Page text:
The National government's under-investment in health services is worse than originally thought, and the issues at Middlemore Hospital are demonstrative of that, Prime Minister Jacinda Ardern says.
The Government is investing $11.5 million into fixing the Scott building at the south Auckland hospital after it was revealed it was riddled with toxic mould and decaying timber.
On Tuesday, RNZ reported the hospital was also forced to use emergency generators for weeks at the Manukau Superclinic after a power failure in April 2017.
"We knew it was bad, but we didn't know it was this bad," Ardern said.
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"When we look at the capital needs of hospitals and health in particular, but also the deficits DHBs are facing, it's worse than I was anticipating."
Ardern said National Party leader Simon Bridges and former health minister Jonathan Coleman would have known about the Middlemore buildings.
"When it comes to a case-by-case basis they would have to look at what they were being given by officials," Ardern said.
"There's no way they could turn a blind eye to the deficits that everyone could see."
Bridges denied that, saying he did not know the specifics around the Middlemore mould when he was in government.
He said National had invested more in the health sector than ever before.
More capital was needed for Middlemore, and it was now time to see what the new government did, he said.
"We came through tough times to record investment. Does that need to continue? Yes.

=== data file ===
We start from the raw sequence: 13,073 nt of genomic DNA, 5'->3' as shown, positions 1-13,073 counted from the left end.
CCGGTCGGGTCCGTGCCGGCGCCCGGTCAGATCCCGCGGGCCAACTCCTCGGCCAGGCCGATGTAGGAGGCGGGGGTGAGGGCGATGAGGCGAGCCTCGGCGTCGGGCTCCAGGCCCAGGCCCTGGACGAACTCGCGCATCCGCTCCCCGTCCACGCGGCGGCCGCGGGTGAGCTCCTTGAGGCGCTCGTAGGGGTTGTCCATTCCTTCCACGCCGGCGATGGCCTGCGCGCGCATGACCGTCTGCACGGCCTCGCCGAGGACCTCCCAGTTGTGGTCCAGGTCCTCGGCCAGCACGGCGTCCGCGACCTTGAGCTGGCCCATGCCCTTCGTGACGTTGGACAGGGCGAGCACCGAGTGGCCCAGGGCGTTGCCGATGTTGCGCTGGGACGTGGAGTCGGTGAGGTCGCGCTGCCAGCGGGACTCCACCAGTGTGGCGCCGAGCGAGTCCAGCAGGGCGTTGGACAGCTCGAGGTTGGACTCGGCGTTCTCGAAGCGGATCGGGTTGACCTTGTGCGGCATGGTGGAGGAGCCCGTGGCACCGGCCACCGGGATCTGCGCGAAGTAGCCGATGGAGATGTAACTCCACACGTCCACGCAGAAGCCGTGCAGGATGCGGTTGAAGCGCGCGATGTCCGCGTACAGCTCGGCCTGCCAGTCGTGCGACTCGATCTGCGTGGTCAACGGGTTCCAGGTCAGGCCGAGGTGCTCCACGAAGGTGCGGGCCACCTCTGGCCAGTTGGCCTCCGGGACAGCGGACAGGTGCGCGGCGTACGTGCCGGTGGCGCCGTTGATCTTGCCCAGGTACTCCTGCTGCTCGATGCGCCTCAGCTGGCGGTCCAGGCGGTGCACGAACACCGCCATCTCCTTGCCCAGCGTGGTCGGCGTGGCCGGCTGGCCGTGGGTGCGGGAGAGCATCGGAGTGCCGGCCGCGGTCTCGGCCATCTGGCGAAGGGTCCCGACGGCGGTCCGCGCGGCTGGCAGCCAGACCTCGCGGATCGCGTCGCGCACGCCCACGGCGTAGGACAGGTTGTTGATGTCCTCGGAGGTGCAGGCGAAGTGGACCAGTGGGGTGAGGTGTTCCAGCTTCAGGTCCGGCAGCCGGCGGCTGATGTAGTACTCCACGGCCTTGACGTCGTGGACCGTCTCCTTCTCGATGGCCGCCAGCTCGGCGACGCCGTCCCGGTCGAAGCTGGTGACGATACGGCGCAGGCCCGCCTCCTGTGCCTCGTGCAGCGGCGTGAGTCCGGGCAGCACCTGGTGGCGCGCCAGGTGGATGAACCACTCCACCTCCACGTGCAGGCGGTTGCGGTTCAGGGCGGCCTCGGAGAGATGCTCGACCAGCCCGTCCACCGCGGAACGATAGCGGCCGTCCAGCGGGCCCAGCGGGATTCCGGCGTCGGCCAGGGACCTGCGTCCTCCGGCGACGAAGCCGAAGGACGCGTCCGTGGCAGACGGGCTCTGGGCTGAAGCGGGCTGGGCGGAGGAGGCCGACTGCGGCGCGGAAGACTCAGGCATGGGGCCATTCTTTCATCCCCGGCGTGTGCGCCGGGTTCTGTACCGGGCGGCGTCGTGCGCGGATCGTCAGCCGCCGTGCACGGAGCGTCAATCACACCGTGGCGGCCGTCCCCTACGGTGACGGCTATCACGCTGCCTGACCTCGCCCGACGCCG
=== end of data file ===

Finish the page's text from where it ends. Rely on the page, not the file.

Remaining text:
"Now it's time for them to do that, not make excuses and try [to] blame the last government for what issues today that they'll need to deal with."
Repairs to the mouldy buildings are expected to cost Counties Manukau Health $27.5 million.
A report showed the decay at the Kidz First children's hospital and Manukau Superclinic was so advanced there was a danger it would breach the walls.
Health Minister David Clark said he was having ongoing conversations with the Counties Manukau District Health Board chairman Rabin Rabindran.
"This is really the legacy of a government that has neglected health for nine years and we can see the consequences today," Clark said.
The first step was to take stock of the significance of the damage to the buildings and the neglect, and then replace what was there, he said.
"There are a lot of people are really annoyed at the neglect in the health system over the years who are now speaking out about it and saying it needs to change."